Just a little bit flowery

Celine, the Shoe Girl, will every now and then show us something from her closet, or, in this case, a pair she actually designed:

Celine Ouaknine design for Betsey Johnson

This is, she reports, “one of the last pairs of shoes I designed for @xobetseyjohnson before Steve Madden bought her out and took over,” which would have been about 2010. She really enjoyed that gig, too:

Working with Betsey Johnson as her shoe designer was one of the best experiences of my life. It was a perfect fit! I got to make shoes with flowers and bows and over the top cuteness, and I was so happy doing that.

Over the top? Well, maybe over the top of the foot. I think it’s swell.

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Translation airier

There are enough examples of this phenomenon, I think, to declare a metalaw about it:

Given that there are a couple of thousand somewhat-widely-spoken languages, and (say) 500 somewhat embarrassing words or short phrases in each one of them, there’s a pretty good chance that any randomly-chosen brand name will turn out to be uncomfortably close in sound to something that means “snot” or “trashcan” or whatever in at least one of them.

One example given, from a reader:

I used to live in Moscow, where everyone has long been amused that Ikea chose to name a line of wine glasses “svalka”. свалка can either mean a garbage dump or a dumpster.

Although “svalka” means “coolness” in Swedish.

From my own archives, 2003:

The Buick LaCrosse sedan/sport/utility/whatever vehicle, replacement for the aged Regal, will be sold in Canada, but not with that name.

To us, “lacrosse” is a sport played on a field with sticks. To the Québécois, apparently, it’s a solo act, practiced often in the bathroom, rumored to cause hair growth on one’s palms and/or blindness.

So it was the “Allure” through 2010 or so, when Buick decided the hell with it, this is the LaCrosse, and we’re going to sell it that way. And come to think of it, the Regal didn’t stay dead, either.

(Via Nancy Friedman.)

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Toast of many towns

The microphone loved Melba Moore even more than the camera did, and the camera definitely had a crush on her. Here’s the 45 sleeve from her 1986 single “Falling”:

Falling by Melba Moore on Capitol B-5651

A #1 R&B hit, “Falling” missed the pop charts by a hair. By ’86 she’d been recording for seventeen years; Mercury, her first label, tried lots of things, including the obligatory live album and a pop/rock setting of Bizet’s Carmen, but she didn’t really hit big until she switched to Buddah, in 1975. “Falling” was cut for Capitol in 1986. There’s no actual video here, but the song sounds great:

Also in 1986 came the debut of the situation comedy Melba. Unfortunately, CBS scheduled the first episode for the 28th of January, which turned out to be the day of the Challenger disaster, and hurriedly shelved the series. (The other five episodes appeared as summer filler.)

On the evidence of this picture, from last year’s opening night of Motown: The Musical, the camera hasn’t ever gotten over her:

Melba Moore at Motown: The Musical, April 2013

Happy 69th, Melba. (It’s tomorrow, actually.)

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Up with chowing down

“The second day of a diet,” observed Jackie Gleason, “is always easier than the first. By the second day you’re off it.”

The Great One never was one for taking his own advice: in the spring and summer of 1969, he went on a super-strict diet and lost about 100 pounds, only to discover that a skinny Ralph Kramden is not a funny Ralph Kramden. Ratings declined, and CBS, looking for any and all excuses to make over its lineup, canceled Gleason’s TV show.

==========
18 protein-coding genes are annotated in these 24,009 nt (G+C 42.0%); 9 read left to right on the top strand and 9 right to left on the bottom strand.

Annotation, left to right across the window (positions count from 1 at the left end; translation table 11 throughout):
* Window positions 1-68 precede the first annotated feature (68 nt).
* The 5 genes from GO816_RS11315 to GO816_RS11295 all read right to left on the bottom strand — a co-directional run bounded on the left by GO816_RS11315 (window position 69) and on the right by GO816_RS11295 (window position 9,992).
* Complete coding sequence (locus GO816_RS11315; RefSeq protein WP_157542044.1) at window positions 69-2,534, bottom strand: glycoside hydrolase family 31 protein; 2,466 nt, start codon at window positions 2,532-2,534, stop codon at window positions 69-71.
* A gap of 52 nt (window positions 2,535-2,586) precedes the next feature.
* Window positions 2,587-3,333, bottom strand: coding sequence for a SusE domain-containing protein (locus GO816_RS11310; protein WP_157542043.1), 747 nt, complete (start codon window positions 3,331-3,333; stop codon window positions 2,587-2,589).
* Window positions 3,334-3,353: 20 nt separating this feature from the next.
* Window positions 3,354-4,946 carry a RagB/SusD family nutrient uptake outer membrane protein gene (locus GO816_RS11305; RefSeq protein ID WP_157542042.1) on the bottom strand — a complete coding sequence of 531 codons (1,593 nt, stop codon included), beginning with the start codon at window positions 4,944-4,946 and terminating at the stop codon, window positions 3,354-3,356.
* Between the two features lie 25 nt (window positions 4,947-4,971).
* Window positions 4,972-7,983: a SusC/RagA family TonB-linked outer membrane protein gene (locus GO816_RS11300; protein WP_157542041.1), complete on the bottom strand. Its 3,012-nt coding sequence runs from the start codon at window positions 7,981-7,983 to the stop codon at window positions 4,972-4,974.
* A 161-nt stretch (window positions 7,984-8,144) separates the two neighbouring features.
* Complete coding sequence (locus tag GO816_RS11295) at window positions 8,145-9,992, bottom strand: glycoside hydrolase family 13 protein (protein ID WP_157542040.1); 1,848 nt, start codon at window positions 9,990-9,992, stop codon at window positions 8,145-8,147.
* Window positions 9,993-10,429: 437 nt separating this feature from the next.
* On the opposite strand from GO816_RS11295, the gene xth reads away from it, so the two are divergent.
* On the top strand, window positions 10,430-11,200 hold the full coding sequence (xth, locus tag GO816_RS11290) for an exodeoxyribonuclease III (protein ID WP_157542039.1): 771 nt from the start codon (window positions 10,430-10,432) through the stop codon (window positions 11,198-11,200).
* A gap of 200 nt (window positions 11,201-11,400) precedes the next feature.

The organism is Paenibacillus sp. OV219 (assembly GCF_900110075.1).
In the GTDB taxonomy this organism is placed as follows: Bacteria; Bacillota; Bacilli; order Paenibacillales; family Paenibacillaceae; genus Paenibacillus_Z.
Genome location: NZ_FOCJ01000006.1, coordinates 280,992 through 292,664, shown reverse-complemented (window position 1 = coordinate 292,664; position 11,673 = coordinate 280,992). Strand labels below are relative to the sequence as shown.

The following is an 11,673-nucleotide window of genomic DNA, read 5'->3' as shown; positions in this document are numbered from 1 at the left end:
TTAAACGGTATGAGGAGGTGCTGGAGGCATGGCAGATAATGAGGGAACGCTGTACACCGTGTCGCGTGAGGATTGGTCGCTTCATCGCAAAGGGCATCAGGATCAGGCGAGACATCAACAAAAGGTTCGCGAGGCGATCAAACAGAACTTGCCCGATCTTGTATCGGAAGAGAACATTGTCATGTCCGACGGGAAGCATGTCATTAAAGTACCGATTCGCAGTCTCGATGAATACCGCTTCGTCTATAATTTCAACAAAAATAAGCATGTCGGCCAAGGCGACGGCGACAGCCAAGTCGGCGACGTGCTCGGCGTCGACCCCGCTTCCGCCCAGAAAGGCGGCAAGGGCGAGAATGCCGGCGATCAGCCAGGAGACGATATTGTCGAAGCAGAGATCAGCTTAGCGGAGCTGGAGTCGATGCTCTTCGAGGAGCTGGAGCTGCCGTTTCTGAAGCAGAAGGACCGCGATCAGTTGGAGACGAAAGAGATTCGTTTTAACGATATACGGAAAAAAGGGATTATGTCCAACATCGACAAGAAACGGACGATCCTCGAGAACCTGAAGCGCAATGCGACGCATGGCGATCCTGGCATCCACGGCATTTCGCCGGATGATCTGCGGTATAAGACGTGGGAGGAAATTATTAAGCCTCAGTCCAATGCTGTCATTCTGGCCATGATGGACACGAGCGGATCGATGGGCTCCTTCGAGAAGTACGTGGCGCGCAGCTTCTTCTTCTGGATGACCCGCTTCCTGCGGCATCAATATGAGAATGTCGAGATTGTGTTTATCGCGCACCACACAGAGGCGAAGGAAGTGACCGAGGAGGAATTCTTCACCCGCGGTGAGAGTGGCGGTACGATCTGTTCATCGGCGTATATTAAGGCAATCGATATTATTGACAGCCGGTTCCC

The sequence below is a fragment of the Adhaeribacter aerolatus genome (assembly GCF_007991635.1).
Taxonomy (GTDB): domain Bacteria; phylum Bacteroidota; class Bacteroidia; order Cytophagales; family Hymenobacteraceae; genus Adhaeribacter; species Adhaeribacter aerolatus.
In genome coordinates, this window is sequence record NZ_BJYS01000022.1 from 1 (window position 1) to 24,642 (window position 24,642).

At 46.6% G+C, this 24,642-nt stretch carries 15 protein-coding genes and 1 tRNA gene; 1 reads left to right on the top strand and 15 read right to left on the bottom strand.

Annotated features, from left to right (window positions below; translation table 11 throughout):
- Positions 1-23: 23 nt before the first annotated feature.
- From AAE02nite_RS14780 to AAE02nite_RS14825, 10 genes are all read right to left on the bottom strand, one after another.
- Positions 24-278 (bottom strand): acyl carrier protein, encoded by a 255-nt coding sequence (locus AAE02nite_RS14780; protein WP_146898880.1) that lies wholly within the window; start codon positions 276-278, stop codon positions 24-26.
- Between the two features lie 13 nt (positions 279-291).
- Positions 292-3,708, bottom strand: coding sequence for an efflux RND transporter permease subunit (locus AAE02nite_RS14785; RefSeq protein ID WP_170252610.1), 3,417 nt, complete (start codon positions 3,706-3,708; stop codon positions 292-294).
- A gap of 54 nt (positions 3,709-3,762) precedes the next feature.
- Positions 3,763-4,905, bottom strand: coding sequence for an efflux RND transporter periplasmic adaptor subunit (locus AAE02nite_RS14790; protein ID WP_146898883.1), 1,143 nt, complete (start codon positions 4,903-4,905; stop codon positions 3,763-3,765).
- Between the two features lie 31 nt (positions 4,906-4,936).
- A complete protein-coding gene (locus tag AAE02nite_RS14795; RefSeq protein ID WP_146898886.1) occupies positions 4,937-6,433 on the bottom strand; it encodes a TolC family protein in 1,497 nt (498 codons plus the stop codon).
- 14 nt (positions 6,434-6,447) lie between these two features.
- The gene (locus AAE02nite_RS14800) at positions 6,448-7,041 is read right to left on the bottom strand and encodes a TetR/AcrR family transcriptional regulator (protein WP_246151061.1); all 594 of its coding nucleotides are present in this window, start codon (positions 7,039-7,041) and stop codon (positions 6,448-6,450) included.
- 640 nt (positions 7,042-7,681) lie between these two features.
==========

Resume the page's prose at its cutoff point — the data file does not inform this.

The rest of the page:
Forty-five years later, we know much more about dieting than we did in Gleason’s time, and what we know is this:

[H]ealthiest diet isn’t a specific diet at all. It’s the absence of a diet.

This is not a sudden, world-changing, mind-altering finding. It is not well suited to a blaring news headline. It is not share fodder on social media. What it is, however, is a realization that surfaced gradually and methodically: Science will never conclusively prove that a single diet is the best diet.

You want to live longer, you say?

The University of California-Irvine’s 90+ Study has tracked thousands of Americans who’ve made it to age 90 and beyond, yielding an unprecedented wealth of information about their lifestyle habits. For lead investigators Claudia Kawas and Maria Corrada, the most surprising finding they made is that most participants didn’t seem to be too concerned with their health. Generally, the 90-year-olds said they didn’t really keep to a restrictive diet. Nor did they abstain from alcohol, quite the opposite actually! The researchers found that up two drinks a day — no matter the type — was associated with a 10-15% reduced risk of death. They also discovered other things that might disturb ardent dieters. Vitamin supplements did not affect lifespan in any way, and being a little overweight starting in middle age positively affected longevity.

This will not, of course, cause the promoters and the haranguists to back off: as Upton Sinclair once noted, “It is difficult to get a man to understand something, when his salary depends upon his not understanding it.”

(Via Cold Fury.)

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Spurning potential

I wish to state for the record that I was not one of the individuals writing in:

I read several dozen stories a year from miserable, lonely guys who insist that women won’t come near them despite the fact that they are just the nicest guys in the world.

The trouble with that, of course, is that it’s not much of a selling point, “nice” in this context being defined as “less sucky than average.” In this case, it’s simply not quite enough to close the deal:

“But I’m a great listener!” Are you? Because you’re willing to sit quietly in exchange for the chance to be in the proximity of a pretty girl (and spend every second imagining how soft her skin must be)? Well guess what, there’s another guy in her life who also knows how to do that, and he can play the guitar. Saying that you’re a nice guy is like a restaurant whose only selling point is that the food doesn’t make you sick. You’re like a new movie whose title is This Movie Is in English, and its tagline is “The actors are clearly visible.”